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Will children save planet earth?

After my recent blogs about Earth Day, Banking for Humanity, the FinTech Parent-Child relationship and Gen Y and Z:

I was struck by another realisation, which is the gulf between generations and focus. The people who run banks – average age fifty-something – grew up in an industry where it was a job for life, measured by shareholder returns and focused upon profit. The people starting FinTechs – average age thirty-something – grew up in the gig economy and believe wholeheartedly in doing goof for society and the planet, by and large.

The latter group are maybe typified by one young lady, Greta Thunberg. Greta is an environmental activist poster child who you probably have heard of – she’s just been on the cover of Time Magazine. She was unknown a year ago. Just nine months ago, she was a lone figure sitting outside the Swedish Parliament in Stockholm, carrying a sign emblazoned with Skolstrejk for Klimatet (School Strike for Climate). Her demonstration has snowballed and become a global movement of children leaving school for a day to protest again climate destruction.

She has real steel, is just sixteen years old, is eloquent and powerful in speech, and has made some quotations that hit the heart:

“Some decision-makers have known exactly what priceless values they have been sacrificing to continue making unimaginable amounts of money.”

This one stands out for me as the parental generation didn’t really give a flying frack about climate damage. We fly and don’t care. In fact, I have no idea how anyone will get flying to be reduced. Most countries are now dependent upon foreign direct investment and global connectivity. Without it, the economy nosedives. This is why most countries have regenerated their airports, made them bigger, are building new ones and encouraging air travel. Reducing that one will be a big deal.

But there are things closer to home that can be done. For example, half of the climate damage over the past thirty years had been caused by just 25 companies; three-quarters by 100 companies. The biggest offenders are the fossil fuel firms Shell, BP, Exxon, Chevron. If we could just get these firms to be shut down, wings clipped, financing removed or fully focused on renewable energy, we might have a chance.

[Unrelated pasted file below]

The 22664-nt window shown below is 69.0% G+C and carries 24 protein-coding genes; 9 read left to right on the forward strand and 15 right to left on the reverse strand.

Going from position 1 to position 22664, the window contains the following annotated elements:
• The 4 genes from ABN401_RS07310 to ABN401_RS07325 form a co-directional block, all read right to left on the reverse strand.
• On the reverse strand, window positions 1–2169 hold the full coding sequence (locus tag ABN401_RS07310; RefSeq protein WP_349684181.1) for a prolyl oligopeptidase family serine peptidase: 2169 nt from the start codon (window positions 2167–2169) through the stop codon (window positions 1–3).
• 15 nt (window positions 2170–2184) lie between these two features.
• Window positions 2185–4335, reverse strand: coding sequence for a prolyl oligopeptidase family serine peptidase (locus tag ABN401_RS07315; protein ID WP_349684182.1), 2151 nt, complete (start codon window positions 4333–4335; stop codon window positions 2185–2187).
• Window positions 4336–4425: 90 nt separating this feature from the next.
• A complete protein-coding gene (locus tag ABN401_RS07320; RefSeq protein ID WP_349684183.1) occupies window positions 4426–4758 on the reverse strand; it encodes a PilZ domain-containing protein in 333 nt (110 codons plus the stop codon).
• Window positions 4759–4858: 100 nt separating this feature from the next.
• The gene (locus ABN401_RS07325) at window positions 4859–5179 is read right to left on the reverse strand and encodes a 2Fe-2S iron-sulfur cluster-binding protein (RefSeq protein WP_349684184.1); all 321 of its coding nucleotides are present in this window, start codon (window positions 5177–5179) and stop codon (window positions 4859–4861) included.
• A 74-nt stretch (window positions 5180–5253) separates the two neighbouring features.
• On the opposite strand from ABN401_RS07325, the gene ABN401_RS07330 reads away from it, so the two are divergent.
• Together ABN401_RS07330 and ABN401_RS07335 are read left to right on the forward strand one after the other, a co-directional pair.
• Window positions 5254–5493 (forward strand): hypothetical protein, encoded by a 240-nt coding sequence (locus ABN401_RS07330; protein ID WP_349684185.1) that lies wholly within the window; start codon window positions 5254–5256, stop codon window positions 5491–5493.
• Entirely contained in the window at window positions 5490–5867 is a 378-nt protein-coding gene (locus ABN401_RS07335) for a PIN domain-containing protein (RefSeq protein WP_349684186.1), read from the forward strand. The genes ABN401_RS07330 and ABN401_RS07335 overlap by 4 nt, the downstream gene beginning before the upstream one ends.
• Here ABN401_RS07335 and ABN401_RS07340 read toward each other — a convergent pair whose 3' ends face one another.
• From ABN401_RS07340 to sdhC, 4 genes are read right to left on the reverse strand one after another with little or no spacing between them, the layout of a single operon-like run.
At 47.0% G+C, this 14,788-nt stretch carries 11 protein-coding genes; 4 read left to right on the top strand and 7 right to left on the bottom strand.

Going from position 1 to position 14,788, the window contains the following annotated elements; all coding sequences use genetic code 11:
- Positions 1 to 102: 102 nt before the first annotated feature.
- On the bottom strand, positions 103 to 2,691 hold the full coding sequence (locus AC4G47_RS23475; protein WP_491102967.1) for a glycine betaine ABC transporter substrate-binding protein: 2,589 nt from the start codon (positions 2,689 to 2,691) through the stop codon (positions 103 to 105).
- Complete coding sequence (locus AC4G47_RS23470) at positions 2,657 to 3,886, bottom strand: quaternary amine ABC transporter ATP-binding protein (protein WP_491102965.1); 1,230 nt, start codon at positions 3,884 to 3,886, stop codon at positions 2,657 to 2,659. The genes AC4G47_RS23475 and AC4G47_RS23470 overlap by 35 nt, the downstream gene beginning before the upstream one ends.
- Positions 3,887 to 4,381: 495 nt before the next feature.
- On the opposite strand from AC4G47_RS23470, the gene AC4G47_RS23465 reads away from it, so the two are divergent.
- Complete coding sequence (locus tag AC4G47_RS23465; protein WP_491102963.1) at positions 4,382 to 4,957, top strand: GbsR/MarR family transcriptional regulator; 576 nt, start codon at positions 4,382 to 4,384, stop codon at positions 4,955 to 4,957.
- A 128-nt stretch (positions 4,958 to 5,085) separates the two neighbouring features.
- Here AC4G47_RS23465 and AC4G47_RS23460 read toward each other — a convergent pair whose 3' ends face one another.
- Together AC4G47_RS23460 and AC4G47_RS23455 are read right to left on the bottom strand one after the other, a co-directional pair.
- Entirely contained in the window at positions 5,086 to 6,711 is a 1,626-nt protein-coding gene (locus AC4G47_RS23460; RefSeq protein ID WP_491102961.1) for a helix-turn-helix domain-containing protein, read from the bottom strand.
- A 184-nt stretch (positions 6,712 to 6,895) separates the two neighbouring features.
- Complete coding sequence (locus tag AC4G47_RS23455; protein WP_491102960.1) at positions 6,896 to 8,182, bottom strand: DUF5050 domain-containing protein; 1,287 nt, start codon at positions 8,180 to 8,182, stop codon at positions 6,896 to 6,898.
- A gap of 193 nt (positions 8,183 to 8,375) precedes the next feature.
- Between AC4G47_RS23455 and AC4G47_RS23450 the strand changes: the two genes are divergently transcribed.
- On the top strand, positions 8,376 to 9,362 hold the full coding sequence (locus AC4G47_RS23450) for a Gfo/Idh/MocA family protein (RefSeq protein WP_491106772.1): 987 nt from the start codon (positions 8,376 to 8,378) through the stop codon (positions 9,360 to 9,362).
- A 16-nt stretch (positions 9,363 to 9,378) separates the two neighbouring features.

But the generational divide kicks in here. The people running these firms and the banks and governments that stand behind them, are of the generation before millennials and Gen Z. They are baby boomers and Gen X. They are the ones who grew up thinking these things were ok. We all needed a car; we all like to travel; we all thing climate damage will be healed by something miraculous; and we all focus upon profit.

“Some decision-makers have known exactly what priceless values they have been sacrificing to continue making unimaginable amounts of money.”

As I look at the Gen Y and Z people starting up FinTech firms, I can see they have sustainability, inclusion, literacy and more high on their agenda. They want to build firms the offer financial wellness to all, not just turn a profit for the wealthiest few.

This makes our world fascinating as the kids try to save planet earth from the parents who killed it. Can they change that shareholder returns and profit focus fast enough to make it happen? I have no idea, but at least they’re giving it a try.

About Chris M Skinner

Chris M Skinner
Chris Skinner is best known as an independent commentator on the financial markets through his blog, TheFinanser.com, as author of the bestselling book Digital Bank, and Chair of the European networking forum the Financial Services Club. He has been voted one of the most influential people in banking by The Financial Brand (as well as one of the best blogs), a FinTech Titan (Next Bank), one of the Fintech Leaders you need to follow (City AM, Deluxe and Jax Finance), as well as one of the Top 40 most influential people in financial technology by the Wall Street Journal’s Financial News. To learn more click here...

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